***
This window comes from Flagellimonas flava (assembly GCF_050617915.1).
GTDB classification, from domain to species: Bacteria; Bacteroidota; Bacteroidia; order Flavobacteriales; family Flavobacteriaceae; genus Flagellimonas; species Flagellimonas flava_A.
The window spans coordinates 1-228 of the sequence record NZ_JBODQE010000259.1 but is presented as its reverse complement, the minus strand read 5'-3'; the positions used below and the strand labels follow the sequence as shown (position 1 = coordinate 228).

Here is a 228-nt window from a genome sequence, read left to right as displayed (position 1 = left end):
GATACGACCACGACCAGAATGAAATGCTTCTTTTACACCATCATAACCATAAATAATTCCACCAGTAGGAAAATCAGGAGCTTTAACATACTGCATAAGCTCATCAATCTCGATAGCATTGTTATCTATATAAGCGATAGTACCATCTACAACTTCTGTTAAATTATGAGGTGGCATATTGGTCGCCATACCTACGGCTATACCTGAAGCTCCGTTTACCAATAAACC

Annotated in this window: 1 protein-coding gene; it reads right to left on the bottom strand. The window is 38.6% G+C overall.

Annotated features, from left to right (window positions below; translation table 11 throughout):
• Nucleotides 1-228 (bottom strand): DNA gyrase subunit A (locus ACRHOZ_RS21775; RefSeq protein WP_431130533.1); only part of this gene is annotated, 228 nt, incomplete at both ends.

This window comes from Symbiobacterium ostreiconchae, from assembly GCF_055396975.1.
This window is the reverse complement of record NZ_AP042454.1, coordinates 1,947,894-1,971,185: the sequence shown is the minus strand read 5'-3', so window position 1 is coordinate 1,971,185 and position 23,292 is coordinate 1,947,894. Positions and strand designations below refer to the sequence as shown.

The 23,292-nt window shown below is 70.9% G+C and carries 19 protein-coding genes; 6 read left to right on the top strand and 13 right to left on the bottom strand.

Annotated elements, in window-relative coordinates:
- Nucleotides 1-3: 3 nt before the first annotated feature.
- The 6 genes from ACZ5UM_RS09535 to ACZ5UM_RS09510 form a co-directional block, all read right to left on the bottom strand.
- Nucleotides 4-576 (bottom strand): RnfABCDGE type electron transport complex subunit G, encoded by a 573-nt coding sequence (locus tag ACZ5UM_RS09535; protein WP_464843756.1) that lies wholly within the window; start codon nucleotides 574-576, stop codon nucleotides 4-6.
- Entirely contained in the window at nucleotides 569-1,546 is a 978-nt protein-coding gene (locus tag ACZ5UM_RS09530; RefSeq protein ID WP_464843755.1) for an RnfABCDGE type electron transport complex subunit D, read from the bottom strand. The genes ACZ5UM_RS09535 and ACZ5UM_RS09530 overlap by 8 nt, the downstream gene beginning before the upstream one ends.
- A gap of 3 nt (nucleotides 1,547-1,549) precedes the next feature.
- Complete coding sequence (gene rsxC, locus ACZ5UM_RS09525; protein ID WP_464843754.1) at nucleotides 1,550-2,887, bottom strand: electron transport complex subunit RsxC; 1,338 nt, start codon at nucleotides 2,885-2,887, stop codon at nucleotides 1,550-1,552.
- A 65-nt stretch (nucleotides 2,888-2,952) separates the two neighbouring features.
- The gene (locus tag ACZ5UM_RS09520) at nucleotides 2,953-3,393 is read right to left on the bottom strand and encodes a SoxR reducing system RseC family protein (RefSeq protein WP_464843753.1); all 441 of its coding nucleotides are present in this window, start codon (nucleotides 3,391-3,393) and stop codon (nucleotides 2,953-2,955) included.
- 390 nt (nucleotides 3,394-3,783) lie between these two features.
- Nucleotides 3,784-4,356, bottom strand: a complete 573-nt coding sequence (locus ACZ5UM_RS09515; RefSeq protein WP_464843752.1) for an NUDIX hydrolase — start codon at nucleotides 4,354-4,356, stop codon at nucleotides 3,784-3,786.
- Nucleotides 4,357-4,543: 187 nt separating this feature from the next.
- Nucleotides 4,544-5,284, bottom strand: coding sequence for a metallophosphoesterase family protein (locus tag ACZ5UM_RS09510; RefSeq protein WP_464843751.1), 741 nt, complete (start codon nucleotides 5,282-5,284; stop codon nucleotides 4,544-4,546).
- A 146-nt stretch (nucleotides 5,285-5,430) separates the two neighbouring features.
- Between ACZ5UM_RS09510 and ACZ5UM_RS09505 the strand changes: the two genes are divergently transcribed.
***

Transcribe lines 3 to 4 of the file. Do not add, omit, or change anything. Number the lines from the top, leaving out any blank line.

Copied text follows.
The window spans coordinates 1-228 of the sequence record NZ_JBODQE010000259.1 but is presented as its reverse complement, the minus strand read 5'-3'; the positions used below and the strand labels follow the sequence as shown (position 1 = coordinate 228).

Here is a 228-nt window from a genome sequence, read left to right as displayed (position 1 = left end):